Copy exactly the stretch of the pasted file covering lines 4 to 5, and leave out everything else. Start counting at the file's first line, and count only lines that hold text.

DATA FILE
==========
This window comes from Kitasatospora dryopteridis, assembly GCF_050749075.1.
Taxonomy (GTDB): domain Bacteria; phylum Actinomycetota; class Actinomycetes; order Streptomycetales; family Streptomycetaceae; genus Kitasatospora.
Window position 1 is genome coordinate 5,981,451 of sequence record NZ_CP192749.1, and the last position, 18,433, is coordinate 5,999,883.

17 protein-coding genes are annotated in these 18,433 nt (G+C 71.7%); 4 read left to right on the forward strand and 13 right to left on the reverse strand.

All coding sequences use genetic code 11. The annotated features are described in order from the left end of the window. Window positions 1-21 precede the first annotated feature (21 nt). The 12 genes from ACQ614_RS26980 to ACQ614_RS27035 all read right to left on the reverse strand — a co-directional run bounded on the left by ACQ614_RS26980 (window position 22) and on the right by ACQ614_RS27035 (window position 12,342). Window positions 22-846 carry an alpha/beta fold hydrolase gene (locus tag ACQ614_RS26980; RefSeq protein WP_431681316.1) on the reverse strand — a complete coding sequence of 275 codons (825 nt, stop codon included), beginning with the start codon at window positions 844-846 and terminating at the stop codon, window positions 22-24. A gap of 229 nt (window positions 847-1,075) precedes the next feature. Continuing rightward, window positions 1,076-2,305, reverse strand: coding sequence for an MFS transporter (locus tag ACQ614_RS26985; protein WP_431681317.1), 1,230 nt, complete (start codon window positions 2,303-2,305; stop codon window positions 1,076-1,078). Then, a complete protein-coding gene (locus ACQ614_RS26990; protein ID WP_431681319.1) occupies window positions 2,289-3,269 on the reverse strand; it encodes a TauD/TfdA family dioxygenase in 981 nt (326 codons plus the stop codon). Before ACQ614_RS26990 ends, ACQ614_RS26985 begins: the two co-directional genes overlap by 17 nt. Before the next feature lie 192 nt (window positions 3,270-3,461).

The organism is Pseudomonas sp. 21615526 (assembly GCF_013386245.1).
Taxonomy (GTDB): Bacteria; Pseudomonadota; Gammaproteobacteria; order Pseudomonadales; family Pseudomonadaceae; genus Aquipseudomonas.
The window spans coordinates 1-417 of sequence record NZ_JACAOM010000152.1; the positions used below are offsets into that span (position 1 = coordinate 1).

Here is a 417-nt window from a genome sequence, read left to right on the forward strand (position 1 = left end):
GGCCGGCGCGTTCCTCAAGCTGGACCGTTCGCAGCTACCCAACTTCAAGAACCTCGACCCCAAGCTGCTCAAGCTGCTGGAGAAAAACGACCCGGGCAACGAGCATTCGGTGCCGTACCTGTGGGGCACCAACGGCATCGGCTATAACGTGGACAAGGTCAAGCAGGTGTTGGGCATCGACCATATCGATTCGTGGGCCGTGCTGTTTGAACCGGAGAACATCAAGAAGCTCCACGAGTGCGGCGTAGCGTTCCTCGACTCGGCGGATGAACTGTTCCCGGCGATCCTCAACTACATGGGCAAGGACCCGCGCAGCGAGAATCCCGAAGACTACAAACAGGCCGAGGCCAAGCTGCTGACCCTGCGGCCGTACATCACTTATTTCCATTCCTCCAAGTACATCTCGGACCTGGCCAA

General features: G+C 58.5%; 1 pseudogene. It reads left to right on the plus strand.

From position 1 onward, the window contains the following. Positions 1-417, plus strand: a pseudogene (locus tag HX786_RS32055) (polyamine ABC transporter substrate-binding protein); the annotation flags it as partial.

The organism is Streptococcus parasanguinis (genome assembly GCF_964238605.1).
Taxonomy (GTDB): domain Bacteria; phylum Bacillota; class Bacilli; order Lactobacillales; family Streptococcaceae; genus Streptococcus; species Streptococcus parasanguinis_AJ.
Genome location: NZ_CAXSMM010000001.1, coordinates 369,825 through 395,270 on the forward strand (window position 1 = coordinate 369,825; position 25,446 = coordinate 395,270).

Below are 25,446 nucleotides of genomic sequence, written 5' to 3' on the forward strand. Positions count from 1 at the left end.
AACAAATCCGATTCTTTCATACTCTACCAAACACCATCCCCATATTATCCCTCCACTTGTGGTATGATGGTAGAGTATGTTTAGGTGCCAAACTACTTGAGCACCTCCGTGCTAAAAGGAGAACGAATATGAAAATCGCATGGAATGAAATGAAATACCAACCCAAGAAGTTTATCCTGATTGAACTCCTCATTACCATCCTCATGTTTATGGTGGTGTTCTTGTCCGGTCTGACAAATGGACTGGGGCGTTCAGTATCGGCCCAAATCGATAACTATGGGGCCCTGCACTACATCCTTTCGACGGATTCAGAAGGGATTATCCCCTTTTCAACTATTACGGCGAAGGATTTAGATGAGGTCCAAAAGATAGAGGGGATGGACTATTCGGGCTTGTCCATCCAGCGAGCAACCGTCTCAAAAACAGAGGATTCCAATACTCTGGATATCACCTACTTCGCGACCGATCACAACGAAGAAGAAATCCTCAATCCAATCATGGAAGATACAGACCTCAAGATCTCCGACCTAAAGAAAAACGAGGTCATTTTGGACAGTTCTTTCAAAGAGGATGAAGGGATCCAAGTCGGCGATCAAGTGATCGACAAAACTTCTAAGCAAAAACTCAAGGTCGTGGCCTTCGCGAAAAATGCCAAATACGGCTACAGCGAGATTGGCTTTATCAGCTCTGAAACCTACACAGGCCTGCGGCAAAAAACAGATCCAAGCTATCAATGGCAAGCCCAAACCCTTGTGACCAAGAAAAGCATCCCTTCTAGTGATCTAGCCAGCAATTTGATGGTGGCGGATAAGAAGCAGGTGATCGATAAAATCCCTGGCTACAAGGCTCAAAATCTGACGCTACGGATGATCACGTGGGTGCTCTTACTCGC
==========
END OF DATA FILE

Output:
17 protein-coding genes are annotated in these 18,433 nt (G+C 71.7%); 4 read left to right on the forward strand and 13 right to left on the reverse strand.

All coding sequences use genetic code 11. The annotated features are described in order from the left end of the window. Window positions 1-21 precede the first annotated feature (21 nt). The 12 genes from ACQ614_RS26980 to ACQ614_RS27035 all read right to left on the reverse strand — a co-directional run bounded on the left by ACQ614_RS26980 (window position 22) and on the right by ACQ614_RS27035 (window position 12,342). Window positions 22-846 carry an alpha/beta fold hydrolase gene (locus tag ACQ614_RS26980; RefSeq protein WP_431681316.1) on the reverse strand — a complete coding sequence of 275 codons (825 nt, stop codon included), beginning with the start codon at window positions 844-846 and terminating at the stop codon, window positions 22-24. A gap of 229 nt (window positions 847-1,075) precedes the next feature. Continuing rightward, window positions 1,076-2,305, reverse strand: coding sequence for an MFS transporter (locus tag ACQ614_RS26985; protein WP_431681317.1), 1,230 nt, complete (start codon window positions 2,303-2,305; stop codon window positions 1,076-1,078). Then, a complete protein-coding gene (locus ACQ614_RS26990; protein ID WP_431681319.1) occupies window positions 2,289-3,269 on the reverse strand; it encodes a TauD/TfdA family dioxygenase in 981 nt (326 codons plus the stop codon). Before ACQ614_RS26990 ends, ACQ614_RS26985 begins: the two co-directional genes overlap by 17 nt. Before the next feature lie 192 nt (window positions 3,270-3,461).